What impressed me most about Baer’s book is the attention paid to the big screen adaption of the Eternian hero in 1987. The toys and original cartoon have been widely covered over the years, with little more than a passing mention to the live-action film. A good bulk of Baer’s book, however, is devoted to how He-Man was brought to life by Dolph Lundgren. He breaks down the movie with an in-depth review, discusses the financial woes that hamstrung the ending, and even includes conceptual drawings for He-Man, Man-at-Arms, Teela, Skeletor, and She-Ra, who unfortunately was written out of the script.
Baer also discusses the New Adventures of He-Man cartoon that aired in the early 1990s, the 21st century reboot by Mike Young Productions, and the new line of toys that came with that. Baer wraps up How He-Man Mastered the Universe with a look at what many of the film’s actors are doing today, as well as others who were involved with He-Man through the years.
How He-Man Mastered the Universe is a highly enjoyable book; children of the eighties and He-Fans in particular will love it.
Purchase How He-Man Mastered the Universe by Brian C. Baer on Amazon or directly from the publisher at www.mcfarlandpub.com or via the order line at 800-253-2187.
Regardless of your personal opinion of the New York Yankees, there can be no denying the rich history of one of baseball’s most storied franchises. In The New York Times Story of the Yankees 1903-Present, nearly 400 articles are presented for the reader to peruse, covering many of the most famous names in baseball history. Tales of their accomplishments on and off the diamond, battles with health, battles with each other, good times and bad times are all presented to present a baseball yet human narrative.
Major events such as Babe Ruth’s 60-homer season, Joe DiMaggio’s 56-game hitting streak, Don Larsen’s perfect game in the World Series, Billy Martin’s hiring and firing and hiring and firing ad nauseam can be found within these pages. Tributes to the greats like Ruth, Lou Gehrig, and Casey Stengel at their passing are present. The reprinted articles span from September 1902 through December 2016, presenting as full a picture as a 542-page book will allow.
The casual baseball fan will recognize many of the stories presented here, and it is certainly interesting to read them in the context of when they happened, rather than decades later. The evolution of newspaper reporting and use of language is also clearly seen. For instance, an article from 1910 reporting Willie Keeler’s retirement called him “the most scientific of batsmen.” Such a turn of phrase may have sounded clever in the early twentieth century, but now seems quaint and antiquated.
The New York Times Story of the Yankees 1903-Present is a highly recommended anthology for fan of baseball’s history, especially the history of the New York Yankees.
Baseball’s Best 1,000: Rankings of the Greatest Players of All Time (4th Revised Edition) by Derek Gentile (2017)
I love lists. Lists of great records, great books, great baseball players. Everyone has a top ten list. A few have a top 25 list. Some even have a top 100 list. Derek Gentile puts everyone else to shame with his list: Baseball’s Best 1,000: Rankings of the Greatest Players of All Time. This massive volume takes fanaticism to the extreme, not only figuring out who was the best, or who belonged in the top ten, but how the legends of the Negro Leagues like Josh Gibson and Oscar Charleston should be rated, and where the likes of Jeff King, Lee Mazzilli, and Steve Kemp should be ranked in baseball’s long history.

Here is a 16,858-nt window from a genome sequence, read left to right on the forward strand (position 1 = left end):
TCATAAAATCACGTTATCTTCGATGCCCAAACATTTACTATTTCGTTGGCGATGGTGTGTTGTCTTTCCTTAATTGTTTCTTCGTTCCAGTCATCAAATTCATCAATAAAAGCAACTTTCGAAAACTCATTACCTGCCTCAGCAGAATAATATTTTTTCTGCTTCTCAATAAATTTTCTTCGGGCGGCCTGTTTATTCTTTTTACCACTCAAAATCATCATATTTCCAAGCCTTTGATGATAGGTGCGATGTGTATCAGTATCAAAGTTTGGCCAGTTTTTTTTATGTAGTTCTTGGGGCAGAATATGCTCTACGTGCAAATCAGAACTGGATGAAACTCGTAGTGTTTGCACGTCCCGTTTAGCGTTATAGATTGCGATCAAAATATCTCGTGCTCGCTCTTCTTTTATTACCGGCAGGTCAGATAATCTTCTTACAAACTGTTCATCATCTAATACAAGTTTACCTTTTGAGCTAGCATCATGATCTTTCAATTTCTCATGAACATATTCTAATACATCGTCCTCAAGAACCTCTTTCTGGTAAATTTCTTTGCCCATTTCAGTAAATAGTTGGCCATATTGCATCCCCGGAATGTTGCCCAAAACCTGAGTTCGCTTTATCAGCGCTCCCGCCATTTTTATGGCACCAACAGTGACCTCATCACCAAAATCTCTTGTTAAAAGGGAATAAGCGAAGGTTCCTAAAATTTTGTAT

Gentile’s list was initially published in 2004. He started with a list of about 20,000 players, then worked it down to 1,000. He instituted a ten-year rule, which left some players on the outside in 2004. A few of those who I believe should be considered among the top 1,000 of all-time have fallen through the cracks in the meantime. Current stars Carlos Beltran, Adrian Beltre, Robinson Cano, Chase Utley, and Justin Verlander are missing; the recently retired Prince Fielder, Roy Halladay, Scott Rolen, Johan Santana, and Alfonso Soriano are also absent. In addition, there are a handful of active or very recent players who are ranked a bit lower than I think they should be, such as Miguel Cabrera (#407), Ichiro Suzuki (#445), Jeff Kent (#534), Albert Pujols (#544), Joe Mauer (#930!!!). Perhaps they are in about the same place they were in the last edition, and Gentile simply did not update their rankings yet, or maybe this is how Gentile views them. This is, after all, his list. A few new names may appear in the next edition, as several players are approaching the 10-year mark in the majors, such as Johnny Cueto, Clayton Kershaw, Evan Longoria, Andrew McCutchen, and Joey Votto.
In any case, Baseball’s Best 1,000 is a fantastic resource that may remind you of a few guys you have forgotten over the years, like Pedro Guerrero (#321), Don Slaught (#561), and Danny Tartabull (#721). Gentile also runs through a brief who’s who of the best managers, “pre-historic” players, female greats, Japanese stars, and even those who retired with a 1.000 batting average, having only batted once in the big leagues.
At 5.5 x 6.2 inches, the paperback book is small enough to carry with you to the ballpark so you can compare notes with your buddies while watching your favorite team play. You can argue about the rankings of some of the more unsavory characters in the game, or bemoan the fact that Bill Dahlen (#104) and Minnie Minoso (#105) are still not in the Hall of Fame, agreeing with Gentile’s accurate appraisal of their careers.
So who is the best of all-time, according to Derek Gentile? Is it “ The Say Hey Kid” Willie Mays? Or “The Sultan of Swat” Babe Ruth? How does “Hammerin’” Hank Aaron rate? Where is “The Big Train” Walter Johnson? You’ll have to get the book for yourself to find out. Baseball’s Best 1,000 is scheduled for an April 4 release.
After reviewing the series of Star Wars: The Original Topps Trading Cards, it seems only natural to move on to the Star Wars: Topps Classic Sticker Book, also published by Abrams. While the Original series displayed all of the cards and stickers from the trading card sets for the original trilogy, Star Wars: Topps Classic Sticker Book is more than a display. These are actually stickers.
More than 250 stickers spanning the original trilogy and a handful from The Force Awakens, the book also contains five pull-out posters that can be used as backgrounds for the stickers. But on the flip-side of each poster is a reproduction of some of the original puzzles that could be created using the original sticker card backs.
Several of the stickers retain their original size, though some are shrunk down. In addition to several character stickers, featuring the main stars as well as fan favorites like Max Rebo, Grand Moff Tarkin, and Nein Nunb, the alphabet stickers from the 1980 Empire Strikes Back series are included.